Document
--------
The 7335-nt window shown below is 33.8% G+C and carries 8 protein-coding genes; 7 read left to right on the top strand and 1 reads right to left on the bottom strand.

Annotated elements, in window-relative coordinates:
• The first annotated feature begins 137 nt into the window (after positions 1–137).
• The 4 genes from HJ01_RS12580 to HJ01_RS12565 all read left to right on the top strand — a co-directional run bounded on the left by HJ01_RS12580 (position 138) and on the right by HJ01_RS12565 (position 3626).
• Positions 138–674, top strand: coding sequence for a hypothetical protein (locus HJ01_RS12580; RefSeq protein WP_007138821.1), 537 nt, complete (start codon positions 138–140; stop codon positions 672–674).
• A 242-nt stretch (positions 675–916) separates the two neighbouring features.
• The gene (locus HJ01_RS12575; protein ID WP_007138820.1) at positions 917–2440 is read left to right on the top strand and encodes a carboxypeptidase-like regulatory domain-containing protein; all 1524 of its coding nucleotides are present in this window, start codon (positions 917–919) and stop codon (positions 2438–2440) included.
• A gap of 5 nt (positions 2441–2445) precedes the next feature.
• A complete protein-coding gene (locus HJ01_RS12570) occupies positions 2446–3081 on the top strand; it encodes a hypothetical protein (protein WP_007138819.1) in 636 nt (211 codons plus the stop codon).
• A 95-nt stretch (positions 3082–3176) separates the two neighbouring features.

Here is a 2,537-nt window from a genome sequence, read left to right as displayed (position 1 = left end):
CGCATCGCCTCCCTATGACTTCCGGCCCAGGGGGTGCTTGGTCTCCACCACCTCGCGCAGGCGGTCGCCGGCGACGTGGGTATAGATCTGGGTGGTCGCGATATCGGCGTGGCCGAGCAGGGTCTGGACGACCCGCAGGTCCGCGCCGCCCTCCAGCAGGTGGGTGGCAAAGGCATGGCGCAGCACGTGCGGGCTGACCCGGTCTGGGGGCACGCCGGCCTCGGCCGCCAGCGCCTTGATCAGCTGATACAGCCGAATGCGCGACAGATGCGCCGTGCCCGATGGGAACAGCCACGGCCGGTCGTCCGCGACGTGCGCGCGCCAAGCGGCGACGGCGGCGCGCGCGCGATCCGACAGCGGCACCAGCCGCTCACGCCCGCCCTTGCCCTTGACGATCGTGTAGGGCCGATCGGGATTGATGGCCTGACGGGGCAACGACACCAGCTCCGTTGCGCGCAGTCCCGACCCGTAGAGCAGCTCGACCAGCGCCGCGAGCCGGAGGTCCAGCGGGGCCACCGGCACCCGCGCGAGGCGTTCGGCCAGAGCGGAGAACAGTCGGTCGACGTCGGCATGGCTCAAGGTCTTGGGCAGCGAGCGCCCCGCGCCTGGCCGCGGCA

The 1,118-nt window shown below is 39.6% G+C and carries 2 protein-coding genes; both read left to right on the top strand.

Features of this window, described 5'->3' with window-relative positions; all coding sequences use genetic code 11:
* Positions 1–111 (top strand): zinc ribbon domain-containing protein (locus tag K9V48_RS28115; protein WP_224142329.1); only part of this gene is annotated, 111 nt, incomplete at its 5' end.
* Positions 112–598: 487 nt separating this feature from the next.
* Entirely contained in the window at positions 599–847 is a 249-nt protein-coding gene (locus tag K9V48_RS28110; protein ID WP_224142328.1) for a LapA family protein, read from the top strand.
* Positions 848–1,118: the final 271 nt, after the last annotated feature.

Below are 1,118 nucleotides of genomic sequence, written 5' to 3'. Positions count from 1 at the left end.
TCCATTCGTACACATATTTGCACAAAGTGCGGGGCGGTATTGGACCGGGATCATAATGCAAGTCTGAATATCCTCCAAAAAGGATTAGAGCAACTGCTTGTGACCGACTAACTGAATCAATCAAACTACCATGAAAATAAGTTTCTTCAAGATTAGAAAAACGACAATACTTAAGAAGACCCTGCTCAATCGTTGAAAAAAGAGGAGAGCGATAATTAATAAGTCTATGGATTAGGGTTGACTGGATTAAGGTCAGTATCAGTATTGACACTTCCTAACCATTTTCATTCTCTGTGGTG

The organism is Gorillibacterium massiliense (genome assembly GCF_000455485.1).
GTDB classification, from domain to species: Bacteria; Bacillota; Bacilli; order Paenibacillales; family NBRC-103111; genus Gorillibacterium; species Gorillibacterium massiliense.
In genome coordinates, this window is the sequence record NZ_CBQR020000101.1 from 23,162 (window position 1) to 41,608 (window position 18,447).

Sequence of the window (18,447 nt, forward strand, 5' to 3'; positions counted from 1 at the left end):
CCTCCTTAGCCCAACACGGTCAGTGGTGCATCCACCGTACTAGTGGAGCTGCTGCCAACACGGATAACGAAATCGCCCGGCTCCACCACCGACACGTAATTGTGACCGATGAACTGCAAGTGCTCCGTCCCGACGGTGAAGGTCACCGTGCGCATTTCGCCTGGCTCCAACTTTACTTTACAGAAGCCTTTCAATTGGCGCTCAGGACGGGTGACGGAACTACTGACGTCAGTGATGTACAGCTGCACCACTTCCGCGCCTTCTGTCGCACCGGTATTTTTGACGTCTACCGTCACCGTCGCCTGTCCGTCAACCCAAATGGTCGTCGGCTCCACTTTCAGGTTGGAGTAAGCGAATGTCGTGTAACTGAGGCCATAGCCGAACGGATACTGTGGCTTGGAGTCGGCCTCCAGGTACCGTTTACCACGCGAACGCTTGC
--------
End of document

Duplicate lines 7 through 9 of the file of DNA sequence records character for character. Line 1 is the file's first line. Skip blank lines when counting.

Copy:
• The gene (locus HJ01_RS12575; protein ID WP_007138820.1) at positions 917–2440 is read left to right on the top strand and encodes a carboxypeptidase-like regulatory domain-containing protein; all 1524 of its coding nucleotides are present in this window, start codon (positions 917–919) and stop codon (positions 2438–2440) included.
• A gap of 5 nt (positions 2441–2445) precedes the next feature.
• A complete protein-coding gene (locus HJ01_RS12570) occupies positions 2446–3081 on the top strand; it encodes a hypothetical protein (protein WP_007138819.1) in 636 nt (211 codons plus the stop codon).